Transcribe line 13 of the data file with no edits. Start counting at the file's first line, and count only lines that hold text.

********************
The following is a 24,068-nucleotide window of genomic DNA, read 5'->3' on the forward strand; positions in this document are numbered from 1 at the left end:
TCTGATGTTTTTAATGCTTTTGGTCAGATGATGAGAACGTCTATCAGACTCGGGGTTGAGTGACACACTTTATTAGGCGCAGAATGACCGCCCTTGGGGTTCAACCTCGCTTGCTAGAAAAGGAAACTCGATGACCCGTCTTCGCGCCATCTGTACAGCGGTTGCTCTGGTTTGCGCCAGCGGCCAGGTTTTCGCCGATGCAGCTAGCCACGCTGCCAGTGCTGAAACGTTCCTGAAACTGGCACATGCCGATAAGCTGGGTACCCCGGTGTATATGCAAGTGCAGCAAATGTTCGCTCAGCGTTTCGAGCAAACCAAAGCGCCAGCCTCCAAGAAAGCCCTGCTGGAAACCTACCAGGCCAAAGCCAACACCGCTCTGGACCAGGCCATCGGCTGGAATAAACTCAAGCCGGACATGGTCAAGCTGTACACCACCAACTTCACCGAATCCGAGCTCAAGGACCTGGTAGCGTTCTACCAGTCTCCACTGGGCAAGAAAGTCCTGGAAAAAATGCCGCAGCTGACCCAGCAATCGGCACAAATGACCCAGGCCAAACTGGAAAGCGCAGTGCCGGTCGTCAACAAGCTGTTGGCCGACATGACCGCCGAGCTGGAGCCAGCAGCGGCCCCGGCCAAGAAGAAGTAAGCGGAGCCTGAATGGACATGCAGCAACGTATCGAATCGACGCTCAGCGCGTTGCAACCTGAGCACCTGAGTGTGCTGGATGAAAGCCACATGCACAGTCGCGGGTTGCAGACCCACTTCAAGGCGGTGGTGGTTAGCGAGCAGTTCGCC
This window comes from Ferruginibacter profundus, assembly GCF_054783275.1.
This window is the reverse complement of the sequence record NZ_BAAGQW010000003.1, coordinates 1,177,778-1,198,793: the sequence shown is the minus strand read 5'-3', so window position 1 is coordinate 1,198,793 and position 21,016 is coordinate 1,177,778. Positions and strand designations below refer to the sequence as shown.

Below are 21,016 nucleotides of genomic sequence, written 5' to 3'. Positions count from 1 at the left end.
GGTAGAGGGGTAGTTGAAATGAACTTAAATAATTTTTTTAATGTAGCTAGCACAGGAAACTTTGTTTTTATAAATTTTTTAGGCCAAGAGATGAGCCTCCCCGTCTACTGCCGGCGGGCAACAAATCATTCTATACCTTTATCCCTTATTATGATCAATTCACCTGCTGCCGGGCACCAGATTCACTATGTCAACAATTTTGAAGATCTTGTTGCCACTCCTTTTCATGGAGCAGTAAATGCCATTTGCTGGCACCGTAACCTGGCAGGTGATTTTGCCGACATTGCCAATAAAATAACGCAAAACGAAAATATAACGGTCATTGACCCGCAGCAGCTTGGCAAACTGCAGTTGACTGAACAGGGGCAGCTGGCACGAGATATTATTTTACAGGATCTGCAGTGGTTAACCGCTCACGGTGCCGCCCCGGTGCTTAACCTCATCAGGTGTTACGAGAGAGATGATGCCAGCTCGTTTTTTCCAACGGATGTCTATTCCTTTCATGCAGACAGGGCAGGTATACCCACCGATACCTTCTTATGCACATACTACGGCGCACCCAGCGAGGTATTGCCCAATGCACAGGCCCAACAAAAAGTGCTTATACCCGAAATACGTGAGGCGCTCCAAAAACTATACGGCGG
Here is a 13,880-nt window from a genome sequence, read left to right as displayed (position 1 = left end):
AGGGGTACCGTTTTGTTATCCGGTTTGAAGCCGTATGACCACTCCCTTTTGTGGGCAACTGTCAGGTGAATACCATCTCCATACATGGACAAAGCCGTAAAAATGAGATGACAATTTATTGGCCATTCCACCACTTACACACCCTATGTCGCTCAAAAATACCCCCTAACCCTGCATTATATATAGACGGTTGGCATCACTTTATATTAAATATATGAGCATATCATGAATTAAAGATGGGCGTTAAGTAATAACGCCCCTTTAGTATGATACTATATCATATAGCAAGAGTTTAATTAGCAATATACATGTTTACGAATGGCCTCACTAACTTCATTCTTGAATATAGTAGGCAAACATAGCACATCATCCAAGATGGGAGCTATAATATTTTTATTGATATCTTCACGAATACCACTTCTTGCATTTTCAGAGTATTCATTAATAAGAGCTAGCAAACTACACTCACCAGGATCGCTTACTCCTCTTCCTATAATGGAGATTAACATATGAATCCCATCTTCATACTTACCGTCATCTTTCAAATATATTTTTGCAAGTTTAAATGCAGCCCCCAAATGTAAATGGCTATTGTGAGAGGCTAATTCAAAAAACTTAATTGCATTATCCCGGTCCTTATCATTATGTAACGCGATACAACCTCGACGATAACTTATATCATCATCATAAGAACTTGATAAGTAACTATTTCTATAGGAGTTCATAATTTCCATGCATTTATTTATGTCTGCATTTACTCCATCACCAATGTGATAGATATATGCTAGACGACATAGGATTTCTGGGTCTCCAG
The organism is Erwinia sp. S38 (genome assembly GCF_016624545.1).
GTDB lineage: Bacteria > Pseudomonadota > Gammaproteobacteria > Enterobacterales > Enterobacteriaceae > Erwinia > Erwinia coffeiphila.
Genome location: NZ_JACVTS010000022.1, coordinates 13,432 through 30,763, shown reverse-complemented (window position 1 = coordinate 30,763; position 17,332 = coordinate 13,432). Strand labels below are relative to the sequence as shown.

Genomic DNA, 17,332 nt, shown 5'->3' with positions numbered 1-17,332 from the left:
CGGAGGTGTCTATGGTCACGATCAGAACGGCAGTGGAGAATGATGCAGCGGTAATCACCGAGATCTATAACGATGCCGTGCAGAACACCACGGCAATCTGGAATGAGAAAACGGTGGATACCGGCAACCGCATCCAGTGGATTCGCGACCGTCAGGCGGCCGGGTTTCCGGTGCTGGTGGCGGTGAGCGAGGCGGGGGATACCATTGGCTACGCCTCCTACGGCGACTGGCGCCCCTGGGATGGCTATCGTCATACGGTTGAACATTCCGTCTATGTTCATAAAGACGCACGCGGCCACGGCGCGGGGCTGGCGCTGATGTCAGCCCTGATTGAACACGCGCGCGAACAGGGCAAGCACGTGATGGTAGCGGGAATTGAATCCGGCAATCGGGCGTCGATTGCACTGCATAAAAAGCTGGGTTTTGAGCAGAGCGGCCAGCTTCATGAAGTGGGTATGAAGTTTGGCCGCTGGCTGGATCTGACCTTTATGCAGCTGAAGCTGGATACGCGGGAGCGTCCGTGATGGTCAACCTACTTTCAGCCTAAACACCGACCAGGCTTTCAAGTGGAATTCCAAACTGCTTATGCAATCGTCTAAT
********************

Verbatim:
CGGAGGTGTCTATGGTCACGATCAGAACGGCAGTGGAGAATGATGCAGCGGTAATCACCGAGATCTATAACGATGCCGTGCAGAACACCACGGCAATCTGGAATGAGAAAACGGTGGATACCGGCAACCGCATCCAGTGGATTCGCGACCGTCAGGCGGCCGGGTTTCCGGTGCTGGTGGCGGTGAGCGAGGCGGGGGATACCATTGGCTACGCCTCCTACGGCGACTGGCGCCCCTGGGATGGCTATCGTCATACGGTTGAACATTCCGTCTATGTTCATAAAGACGCACGCGGCCACGGCGCGGGGCTGGCGCTGATGTCAGCCCTGATTGAACACGCGCGCGAACAGGGCAAGCACGTGATGGTAGCGGGAATTGAATCCGGCAATCGGGCGTCGATTGCACTGCATAAAAAGCTGGGTTTTGAGCAGAGCGGCCAGCTTCATGAAGTGGGTATGAAGTTTGGCCGCTGGCTGGATCTGACCTTTATGCAGCTGAAGCTGGATACGCGGGAGCGTCCGTGATGGTCAACCTACTTTCAGCCTAAACACCGACCAGGCTTTCAAGTGGAATTCCAAACTGCTTATGCAATCGTCTAAT